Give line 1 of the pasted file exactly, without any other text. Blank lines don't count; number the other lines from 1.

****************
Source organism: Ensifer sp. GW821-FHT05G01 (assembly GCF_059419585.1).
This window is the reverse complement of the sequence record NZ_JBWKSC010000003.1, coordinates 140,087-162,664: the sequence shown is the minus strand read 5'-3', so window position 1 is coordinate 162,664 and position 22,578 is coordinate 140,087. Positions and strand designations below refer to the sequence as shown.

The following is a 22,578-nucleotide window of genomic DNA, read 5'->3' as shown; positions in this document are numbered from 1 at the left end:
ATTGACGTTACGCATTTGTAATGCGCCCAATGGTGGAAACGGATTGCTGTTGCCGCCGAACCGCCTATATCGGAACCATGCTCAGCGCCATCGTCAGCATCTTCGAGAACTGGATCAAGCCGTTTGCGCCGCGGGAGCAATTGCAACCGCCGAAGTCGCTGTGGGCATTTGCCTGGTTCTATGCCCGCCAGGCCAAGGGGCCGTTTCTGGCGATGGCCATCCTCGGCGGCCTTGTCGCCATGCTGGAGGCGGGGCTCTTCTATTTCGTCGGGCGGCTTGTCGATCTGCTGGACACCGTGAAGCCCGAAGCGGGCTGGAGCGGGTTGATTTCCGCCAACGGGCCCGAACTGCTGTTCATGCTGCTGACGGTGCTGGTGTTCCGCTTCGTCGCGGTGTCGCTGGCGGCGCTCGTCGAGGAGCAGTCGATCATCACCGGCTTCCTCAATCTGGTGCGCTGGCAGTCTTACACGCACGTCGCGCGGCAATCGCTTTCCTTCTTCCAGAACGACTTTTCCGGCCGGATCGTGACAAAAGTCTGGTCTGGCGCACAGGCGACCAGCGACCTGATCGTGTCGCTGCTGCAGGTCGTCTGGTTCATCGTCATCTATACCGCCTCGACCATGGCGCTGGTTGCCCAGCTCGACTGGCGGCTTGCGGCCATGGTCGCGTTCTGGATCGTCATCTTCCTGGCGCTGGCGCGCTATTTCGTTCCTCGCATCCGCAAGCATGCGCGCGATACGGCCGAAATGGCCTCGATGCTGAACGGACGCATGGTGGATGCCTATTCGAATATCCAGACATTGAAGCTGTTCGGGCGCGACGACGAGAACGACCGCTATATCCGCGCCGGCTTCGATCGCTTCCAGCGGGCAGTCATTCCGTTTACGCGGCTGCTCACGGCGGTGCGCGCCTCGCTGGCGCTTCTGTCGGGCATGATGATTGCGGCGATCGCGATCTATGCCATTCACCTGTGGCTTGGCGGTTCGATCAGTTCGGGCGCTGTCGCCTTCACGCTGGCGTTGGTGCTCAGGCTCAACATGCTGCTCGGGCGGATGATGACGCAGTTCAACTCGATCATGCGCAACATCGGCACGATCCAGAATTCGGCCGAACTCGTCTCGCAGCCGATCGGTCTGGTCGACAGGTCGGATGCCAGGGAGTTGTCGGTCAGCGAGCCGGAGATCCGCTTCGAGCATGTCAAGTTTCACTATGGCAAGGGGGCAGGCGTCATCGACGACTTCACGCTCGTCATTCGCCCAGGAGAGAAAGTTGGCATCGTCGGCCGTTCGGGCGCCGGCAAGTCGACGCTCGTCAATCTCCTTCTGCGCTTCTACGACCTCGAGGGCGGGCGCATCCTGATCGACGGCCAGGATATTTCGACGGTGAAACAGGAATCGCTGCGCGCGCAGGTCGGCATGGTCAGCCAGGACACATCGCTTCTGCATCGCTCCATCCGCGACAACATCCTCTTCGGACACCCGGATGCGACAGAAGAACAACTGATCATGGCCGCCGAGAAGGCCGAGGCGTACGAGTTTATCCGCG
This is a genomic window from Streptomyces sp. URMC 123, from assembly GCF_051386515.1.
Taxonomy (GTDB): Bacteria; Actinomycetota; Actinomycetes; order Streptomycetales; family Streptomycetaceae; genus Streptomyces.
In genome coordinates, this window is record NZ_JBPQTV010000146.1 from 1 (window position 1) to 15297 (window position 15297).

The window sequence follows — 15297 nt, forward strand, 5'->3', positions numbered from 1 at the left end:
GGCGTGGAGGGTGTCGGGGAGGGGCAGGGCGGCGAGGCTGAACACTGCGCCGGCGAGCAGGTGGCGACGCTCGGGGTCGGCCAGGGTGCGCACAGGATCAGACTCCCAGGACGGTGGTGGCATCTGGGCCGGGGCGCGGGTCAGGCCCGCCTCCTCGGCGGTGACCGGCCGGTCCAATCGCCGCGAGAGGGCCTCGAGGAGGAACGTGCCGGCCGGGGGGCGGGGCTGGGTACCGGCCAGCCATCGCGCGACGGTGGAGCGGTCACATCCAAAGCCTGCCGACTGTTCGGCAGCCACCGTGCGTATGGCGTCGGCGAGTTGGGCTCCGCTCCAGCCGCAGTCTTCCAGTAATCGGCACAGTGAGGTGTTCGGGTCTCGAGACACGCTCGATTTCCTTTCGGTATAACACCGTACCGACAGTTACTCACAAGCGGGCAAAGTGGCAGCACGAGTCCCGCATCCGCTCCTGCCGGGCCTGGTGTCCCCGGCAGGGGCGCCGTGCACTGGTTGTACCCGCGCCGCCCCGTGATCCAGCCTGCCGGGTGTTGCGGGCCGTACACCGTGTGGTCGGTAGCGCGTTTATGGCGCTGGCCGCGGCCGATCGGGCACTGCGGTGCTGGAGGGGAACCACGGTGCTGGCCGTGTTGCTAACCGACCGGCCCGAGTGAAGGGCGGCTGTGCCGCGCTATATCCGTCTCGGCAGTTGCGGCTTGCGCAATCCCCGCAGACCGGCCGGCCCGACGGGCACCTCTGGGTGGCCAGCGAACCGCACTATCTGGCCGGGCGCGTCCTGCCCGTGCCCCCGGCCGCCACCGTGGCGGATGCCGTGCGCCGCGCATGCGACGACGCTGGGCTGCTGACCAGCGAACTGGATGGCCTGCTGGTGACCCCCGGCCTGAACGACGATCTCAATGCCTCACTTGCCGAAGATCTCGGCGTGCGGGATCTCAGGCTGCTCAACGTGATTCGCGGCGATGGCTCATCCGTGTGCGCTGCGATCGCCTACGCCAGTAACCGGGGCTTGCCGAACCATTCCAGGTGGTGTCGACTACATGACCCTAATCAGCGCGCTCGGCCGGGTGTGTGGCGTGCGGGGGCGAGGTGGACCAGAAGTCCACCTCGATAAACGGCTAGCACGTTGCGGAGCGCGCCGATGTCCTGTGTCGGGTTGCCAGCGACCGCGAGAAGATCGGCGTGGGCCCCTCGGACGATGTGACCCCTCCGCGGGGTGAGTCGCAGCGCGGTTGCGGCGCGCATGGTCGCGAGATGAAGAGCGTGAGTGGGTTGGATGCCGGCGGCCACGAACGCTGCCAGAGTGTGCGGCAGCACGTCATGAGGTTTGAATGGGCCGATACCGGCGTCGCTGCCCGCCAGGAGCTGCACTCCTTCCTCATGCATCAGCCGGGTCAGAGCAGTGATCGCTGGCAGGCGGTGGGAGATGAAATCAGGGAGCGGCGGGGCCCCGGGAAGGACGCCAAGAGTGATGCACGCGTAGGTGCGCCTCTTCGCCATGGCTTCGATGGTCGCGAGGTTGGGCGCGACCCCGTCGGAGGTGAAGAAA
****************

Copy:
Source organism: Ensifer sp. GW821-FHT05G01 (assembly GCF_059419585.1).